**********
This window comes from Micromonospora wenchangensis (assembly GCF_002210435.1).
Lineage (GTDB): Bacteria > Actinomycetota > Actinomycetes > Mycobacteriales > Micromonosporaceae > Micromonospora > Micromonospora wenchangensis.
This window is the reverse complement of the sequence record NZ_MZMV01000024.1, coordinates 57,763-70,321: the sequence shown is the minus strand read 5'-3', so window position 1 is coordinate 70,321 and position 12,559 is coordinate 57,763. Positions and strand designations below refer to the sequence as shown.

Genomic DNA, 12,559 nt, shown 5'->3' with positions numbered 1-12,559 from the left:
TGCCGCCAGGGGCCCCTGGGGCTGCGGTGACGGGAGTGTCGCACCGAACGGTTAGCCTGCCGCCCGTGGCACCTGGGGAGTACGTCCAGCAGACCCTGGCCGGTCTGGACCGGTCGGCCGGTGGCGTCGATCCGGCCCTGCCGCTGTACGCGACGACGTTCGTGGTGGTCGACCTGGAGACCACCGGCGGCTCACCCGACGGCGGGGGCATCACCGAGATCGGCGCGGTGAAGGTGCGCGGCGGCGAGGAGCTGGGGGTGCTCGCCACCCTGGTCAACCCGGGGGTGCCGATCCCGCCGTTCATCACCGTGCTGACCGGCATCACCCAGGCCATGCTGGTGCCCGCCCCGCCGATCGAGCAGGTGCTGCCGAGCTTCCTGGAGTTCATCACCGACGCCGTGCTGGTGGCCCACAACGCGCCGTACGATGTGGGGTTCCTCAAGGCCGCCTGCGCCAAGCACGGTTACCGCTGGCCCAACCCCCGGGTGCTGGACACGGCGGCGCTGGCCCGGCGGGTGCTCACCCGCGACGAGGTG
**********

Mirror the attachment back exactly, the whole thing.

This window comes from Micromonospora wenchangensis (assembly GCF_002210435.1).
Lineage (GTDB): Bacteria > Actinomycetota > Actinomycetes > Mycobacteriales > Micromonosporaceae > Micromonospora > Micromonospora wenchangensis.
This window is the reverse complement of the sequence record NZ_MZMV01000024.1, coordinates 57,763-70,321: the sequence shown is the minus strand read 5'-3', so window position 1 is coordinate 70,321 and position 12,559 is coordinate 57,763. Positions and strand designations below refer to the sequence as shown.

Genomic DNA, 12,559 nt, shown 5'->3' with positions numbered 1-12,559 from the left:
TGCCGCCAGGGGCCCCTGGGGCTGCGGTGACGGGAGTGTCGCACCGAACGGTTAGCCTGCCGCCCGTGGCACCTGGGGAGTACGTCCAGCAGACCCTGGCCGGTCTGGACCGGTCGGCCGGTGGCGTCGATCCGGCCCTGCCGCTGTACGCGACGACGTTCGTGGTGGTCGACCTGGAGACCACCGGCGGCTCACCCGACGGCGGGGGCATCACCGAGATCGGCGCGGTGAAGGTGCGCGGCGGCGAGGAGCTGGGGGTGCTCGCCACCCTGGTCAACCCGGGGGTGCCGATCCCGCCGTTCATCACCGTGCTGACCGGCATCACCCAGGCCATGCTGGTGCCCGCCCCGCCGATCGAGCAGGTGCTGCCGAGCTTCCTGGAGTTCATCACCGACGCCGTGCTGGTGGCCCACAACGCGCCGTACGATGTGGGGTTCCTCAAGGCCGCCTGCGCCAAGCACGGTTACCGCTGGCCCAACCCCCGGGTGCTGGACACGGCGGCGCTGGCCCGGCGGGTGCTCACCCGCGACGAGGTG